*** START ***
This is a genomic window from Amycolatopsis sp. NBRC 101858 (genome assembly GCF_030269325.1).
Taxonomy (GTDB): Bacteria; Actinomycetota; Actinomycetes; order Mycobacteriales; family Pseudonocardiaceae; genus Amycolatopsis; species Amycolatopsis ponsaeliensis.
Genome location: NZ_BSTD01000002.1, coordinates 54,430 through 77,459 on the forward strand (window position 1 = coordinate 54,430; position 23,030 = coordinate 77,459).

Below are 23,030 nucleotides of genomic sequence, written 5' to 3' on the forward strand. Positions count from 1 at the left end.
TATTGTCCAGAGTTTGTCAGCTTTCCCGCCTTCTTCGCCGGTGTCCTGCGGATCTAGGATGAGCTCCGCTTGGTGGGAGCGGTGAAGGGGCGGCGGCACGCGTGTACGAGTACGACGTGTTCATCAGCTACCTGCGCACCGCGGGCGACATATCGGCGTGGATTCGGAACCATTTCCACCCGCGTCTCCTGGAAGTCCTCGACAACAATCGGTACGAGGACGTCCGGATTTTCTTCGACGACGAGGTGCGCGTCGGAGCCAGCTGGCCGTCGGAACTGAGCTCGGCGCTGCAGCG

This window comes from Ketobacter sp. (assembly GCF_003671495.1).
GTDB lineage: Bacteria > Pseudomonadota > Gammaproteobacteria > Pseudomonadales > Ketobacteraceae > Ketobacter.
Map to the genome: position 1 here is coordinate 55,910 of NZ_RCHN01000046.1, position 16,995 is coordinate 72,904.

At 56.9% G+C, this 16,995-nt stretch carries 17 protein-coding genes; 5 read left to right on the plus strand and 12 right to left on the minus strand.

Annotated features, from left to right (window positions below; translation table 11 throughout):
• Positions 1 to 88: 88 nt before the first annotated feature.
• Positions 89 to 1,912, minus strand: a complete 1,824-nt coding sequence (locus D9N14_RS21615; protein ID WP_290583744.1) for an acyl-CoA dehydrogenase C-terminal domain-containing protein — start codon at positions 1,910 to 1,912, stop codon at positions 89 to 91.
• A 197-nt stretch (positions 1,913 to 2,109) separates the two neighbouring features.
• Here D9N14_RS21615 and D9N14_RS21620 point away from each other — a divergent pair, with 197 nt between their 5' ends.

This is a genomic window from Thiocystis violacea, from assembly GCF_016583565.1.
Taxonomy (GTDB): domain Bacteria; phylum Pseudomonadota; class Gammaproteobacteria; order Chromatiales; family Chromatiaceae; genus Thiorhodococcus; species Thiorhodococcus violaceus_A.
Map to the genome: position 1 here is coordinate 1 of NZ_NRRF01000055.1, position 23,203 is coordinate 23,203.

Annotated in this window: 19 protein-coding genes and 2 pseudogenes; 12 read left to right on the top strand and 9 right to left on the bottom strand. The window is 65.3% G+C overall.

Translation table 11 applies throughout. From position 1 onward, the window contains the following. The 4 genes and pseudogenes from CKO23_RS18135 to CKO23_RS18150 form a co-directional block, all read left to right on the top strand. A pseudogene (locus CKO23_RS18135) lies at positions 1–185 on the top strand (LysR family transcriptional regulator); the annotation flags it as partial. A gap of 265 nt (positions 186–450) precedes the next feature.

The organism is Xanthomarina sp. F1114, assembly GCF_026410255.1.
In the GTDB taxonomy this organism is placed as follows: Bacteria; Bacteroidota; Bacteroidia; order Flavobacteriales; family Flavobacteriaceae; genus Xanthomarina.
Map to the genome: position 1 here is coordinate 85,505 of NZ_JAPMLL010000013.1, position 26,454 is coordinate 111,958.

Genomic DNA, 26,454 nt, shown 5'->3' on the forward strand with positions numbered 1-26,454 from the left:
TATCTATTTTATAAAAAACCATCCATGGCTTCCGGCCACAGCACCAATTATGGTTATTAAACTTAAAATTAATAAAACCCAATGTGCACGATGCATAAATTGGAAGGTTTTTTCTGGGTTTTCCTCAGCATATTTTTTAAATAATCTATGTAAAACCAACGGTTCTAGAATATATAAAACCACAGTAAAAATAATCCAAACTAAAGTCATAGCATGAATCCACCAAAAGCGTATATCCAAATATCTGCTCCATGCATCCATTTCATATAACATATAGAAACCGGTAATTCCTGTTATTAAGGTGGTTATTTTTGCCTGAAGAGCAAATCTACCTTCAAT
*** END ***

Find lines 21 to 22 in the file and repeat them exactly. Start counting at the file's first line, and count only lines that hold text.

In the GTDB taxonomy this organism is placed as follows: Bacteria; Bacteroidota; Bacteroidia; order Flavobacteriales; family Flavobacteriaceae; genus Xanthomarina.
Map to the genome: position 1 here is coordinate 85,505 of NZ_JAPMLL010000013.1, position 26,454 is coordinate 111,958.